This post is part of a Series of post which I’m describing a clock-in/out system if you want to read more you can read the following posts:
- Part 1. Clock-in/out System: Diagram.
- Part 2. Clock-in/out System: Basic backend — AuthModule.
- Part 3. Clock-in/out System: Basic backend — UsersModule.
- Part 4. Clock-in/out System: Basic backend- AppModule.
- Part 5. Clock-in/out System: Seed Database and migration data
- Part 6. Clock-in/out System: Basic frontend.
- Part 7. Clock-in/out System: Deploy backend (nestJS) using docker/docker-compose.
- Part 8. Clock-in/out System: Deploy frontend (Angular 2+) using environments.
- Part 9. Testing: Backend Testing — Unit Testing - Services
- Part 10. Testing: Backend Testing — Unit Testing - Controllers
- Part 11. Testing: Backend Testing — E2E Testing
- Part 12. Testing: Frontend Testing — Unit Testing
- Part 13. Testing: Frontend Testing — Integration Testing
In the last post (Part 7. Clock-in/out System: Deploy backend (nestJS) using docker/docker-compose), we deployed our system’s backend using environment
variables and docker/docker-compose in a production server. In this post, we will deploy our frontend, developed in Angular, using environment variables (created with Angular CLI) and docker/docker-compose.
Here is a common solution for the management of environment variables in angular, using angular-cli (which we will use shortly). Another solution is to create your own deployment system by using a tool such as gulp or webpack.
By default, the Angular CLI creates an src/environments folder which contains environment files. Initially, there are two files: 1)
environment.ts and 2)
environment.ts file is used for a development environment, while the
environment.prod.ts file is used in production environments. These files are both referenced in the
fileReplacements array is angular's environment key, since it is used to indicate which file will be replaced when
production configuration is used.
In our code, we only need to import the object from the environment file to use our environment variables. The following code shows a component which imports said environment file.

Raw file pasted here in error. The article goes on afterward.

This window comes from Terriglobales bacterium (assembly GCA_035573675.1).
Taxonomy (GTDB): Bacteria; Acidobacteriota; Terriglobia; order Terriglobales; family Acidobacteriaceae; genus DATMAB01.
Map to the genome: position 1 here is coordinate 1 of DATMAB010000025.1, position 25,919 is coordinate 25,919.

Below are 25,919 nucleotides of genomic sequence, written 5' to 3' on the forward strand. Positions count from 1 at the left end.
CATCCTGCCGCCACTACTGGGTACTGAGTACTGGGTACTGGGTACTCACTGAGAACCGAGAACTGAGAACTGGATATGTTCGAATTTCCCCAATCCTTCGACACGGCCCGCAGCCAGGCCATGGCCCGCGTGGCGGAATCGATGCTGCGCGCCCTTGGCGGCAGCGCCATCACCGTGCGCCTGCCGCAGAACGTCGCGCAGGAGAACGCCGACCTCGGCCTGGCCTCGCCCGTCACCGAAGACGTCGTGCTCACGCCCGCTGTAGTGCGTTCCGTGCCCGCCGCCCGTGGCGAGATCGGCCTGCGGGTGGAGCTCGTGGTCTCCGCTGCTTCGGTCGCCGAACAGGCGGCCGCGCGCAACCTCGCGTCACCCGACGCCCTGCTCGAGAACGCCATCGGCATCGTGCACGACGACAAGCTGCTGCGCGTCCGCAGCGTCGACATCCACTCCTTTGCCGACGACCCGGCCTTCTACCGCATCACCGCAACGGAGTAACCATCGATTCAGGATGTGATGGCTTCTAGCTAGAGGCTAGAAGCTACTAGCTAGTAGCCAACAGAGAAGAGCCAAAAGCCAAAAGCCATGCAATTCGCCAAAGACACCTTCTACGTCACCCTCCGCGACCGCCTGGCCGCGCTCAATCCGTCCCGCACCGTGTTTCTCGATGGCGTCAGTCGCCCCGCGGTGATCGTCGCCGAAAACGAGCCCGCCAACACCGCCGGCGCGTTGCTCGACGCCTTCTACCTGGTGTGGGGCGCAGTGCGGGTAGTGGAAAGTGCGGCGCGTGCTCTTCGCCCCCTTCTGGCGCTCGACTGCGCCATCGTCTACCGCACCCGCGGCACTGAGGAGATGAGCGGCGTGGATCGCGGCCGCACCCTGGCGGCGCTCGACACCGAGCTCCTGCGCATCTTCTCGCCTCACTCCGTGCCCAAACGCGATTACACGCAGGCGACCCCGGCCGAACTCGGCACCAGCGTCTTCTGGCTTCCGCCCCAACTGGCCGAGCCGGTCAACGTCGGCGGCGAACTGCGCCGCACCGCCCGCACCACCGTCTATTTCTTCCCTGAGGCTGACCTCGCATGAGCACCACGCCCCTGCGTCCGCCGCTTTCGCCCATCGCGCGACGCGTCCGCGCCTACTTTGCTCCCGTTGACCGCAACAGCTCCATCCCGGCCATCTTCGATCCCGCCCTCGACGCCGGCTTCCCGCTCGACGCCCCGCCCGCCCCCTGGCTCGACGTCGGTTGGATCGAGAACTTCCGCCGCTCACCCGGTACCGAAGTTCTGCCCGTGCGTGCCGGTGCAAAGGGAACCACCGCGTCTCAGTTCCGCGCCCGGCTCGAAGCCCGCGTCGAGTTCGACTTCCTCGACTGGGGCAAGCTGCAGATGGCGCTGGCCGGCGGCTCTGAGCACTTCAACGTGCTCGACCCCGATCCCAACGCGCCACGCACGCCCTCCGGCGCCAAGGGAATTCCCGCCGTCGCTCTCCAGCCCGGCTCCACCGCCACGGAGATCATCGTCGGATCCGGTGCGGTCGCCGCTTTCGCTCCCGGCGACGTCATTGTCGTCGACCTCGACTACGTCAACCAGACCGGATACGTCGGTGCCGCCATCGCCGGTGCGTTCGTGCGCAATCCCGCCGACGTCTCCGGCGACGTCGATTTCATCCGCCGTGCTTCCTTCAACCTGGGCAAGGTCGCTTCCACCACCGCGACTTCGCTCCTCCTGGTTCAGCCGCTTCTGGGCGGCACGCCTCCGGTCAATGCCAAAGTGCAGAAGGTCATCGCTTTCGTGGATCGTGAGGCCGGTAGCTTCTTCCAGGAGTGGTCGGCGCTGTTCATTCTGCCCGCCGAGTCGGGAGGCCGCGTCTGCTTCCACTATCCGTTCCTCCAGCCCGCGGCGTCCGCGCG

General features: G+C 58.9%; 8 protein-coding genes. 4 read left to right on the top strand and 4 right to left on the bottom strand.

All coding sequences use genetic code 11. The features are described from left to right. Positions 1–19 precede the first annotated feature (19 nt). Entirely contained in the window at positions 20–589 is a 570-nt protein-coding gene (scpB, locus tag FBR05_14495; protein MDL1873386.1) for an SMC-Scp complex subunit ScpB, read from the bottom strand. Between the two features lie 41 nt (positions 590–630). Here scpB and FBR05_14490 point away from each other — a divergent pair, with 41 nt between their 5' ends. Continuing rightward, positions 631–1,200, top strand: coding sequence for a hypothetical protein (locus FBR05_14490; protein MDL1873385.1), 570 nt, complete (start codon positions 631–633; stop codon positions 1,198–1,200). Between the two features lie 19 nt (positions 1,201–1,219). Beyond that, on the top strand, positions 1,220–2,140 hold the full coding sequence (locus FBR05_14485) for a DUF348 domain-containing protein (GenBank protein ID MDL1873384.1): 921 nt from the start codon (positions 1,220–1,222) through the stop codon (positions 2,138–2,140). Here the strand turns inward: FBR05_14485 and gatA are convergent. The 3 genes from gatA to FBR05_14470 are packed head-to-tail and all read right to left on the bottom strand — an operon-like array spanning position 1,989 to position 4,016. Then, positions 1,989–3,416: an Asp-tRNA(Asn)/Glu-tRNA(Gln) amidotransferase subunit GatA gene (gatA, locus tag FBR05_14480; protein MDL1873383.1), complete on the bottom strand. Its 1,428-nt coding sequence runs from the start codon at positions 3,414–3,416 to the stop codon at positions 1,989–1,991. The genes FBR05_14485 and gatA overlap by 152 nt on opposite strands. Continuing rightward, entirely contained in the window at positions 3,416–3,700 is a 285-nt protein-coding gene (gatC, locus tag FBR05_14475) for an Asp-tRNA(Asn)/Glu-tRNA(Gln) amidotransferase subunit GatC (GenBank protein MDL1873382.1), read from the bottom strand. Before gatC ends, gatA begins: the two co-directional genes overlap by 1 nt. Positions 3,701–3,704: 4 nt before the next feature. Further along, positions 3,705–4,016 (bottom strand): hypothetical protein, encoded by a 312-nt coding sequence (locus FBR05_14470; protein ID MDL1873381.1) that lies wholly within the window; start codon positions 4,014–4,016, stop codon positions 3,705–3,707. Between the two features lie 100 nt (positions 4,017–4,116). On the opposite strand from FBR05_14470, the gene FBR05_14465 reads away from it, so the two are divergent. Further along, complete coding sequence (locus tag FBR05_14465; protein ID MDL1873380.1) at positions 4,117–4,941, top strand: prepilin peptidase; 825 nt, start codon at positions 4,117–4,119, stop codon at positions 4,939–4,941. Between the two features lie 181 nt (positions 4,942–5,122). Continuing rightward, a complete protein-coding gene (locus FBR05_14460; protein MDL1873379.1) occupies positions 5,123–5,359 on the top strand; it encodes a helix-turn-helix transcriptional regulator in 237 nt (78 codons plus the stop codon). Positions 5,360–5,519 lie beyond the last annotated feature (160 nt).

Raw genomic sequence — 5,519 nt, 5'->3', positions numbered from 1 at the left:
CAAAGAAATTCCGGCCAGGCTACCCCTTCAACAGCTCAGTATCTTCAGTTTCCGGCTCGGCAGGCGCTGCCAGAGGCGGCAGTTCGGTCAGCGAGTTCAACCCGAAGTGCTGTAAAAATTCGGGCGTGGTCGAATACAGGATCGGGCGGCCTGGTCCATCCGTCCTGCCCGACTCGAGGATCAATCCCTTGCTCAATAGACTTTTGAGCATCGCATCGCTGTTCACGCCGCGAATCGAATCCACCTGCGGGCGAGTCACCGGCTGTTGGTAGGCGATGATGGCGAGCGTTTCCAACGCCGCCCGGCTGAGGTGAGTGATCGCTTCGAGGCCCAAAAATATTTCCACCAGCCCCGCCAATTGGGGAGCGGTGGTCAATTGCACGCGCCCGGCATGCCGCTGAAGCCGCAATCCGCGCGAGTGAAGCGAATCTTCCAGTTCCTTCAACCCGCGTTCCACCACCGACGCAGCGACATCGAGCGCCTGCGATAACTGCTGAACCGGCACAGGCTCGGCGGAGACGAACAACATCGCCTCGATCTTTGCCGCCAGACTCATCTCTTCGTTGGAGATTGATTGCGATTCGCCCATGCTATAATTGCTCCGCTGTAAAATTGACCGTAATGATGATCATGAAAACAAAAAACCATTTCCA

The method to switch between different environments is to use the
--configuration option , which may be used in both
ng serve and
ng build commands:
We can have as many configuration environments as we like. For example:
environment.test.ts. This configuration can be used to change several variables in unit test environment.
environment.e2e-test.test. This configuration can be used to change several variables in e2e test environment.
environment.qa.ts. This configuration can be used to change several variables in QA environment.
Therefore, the content of our environment files is the following:
The variables which change between environmnent files are
production variable is used in the
main.tsfile to call the
enableProdMode which is used to make several optimizations in the final
In our project, there is a file which contains the project’s constants. This file contains the list of endpoints, which are relations using the
APIENDPOINT_BACKEND. The idea is to use the environment file (
environment), as you may observe in the following code:
The idea is to use the same environment in both development and production. In this context, Docker is the perfect tool, due to it allowing us to configure different containers, which switch the environment’s configuration. We need to build our own image, a docker container, which will be orchestrated by using
dockerfile file is based on the
nginx:alpine image, due to the project not needing a system library. This image merely copies the
nginx.conf configuration and the angular project after it built to distribution using the command
ng build --configuration=prod.
It is very important for the angular code to be deployed in a webserver, such as
nginx configuration is now the following:
In our project, we have a docker-compose file which is used to deploy our docker image. The file is very simple, since it merely deploys the container which
contains the compiled code of our Angular project.
The last step of our process would be to automate the construction and execution of the containers. I have two scripts to do this task; the first script creates the image (first removing the image, should there be one) and the second script
deploys the code by using docker-compose.
In this post I’ve explained how you can deploy your frontend with Angular by using docker and docker-compose. The most interesting feature of this code, is the fact that we can load our own environment variables, switching between development and production environments using Angular-CLI.
Originally published at www.carloscaballero.io on February 15, 2019.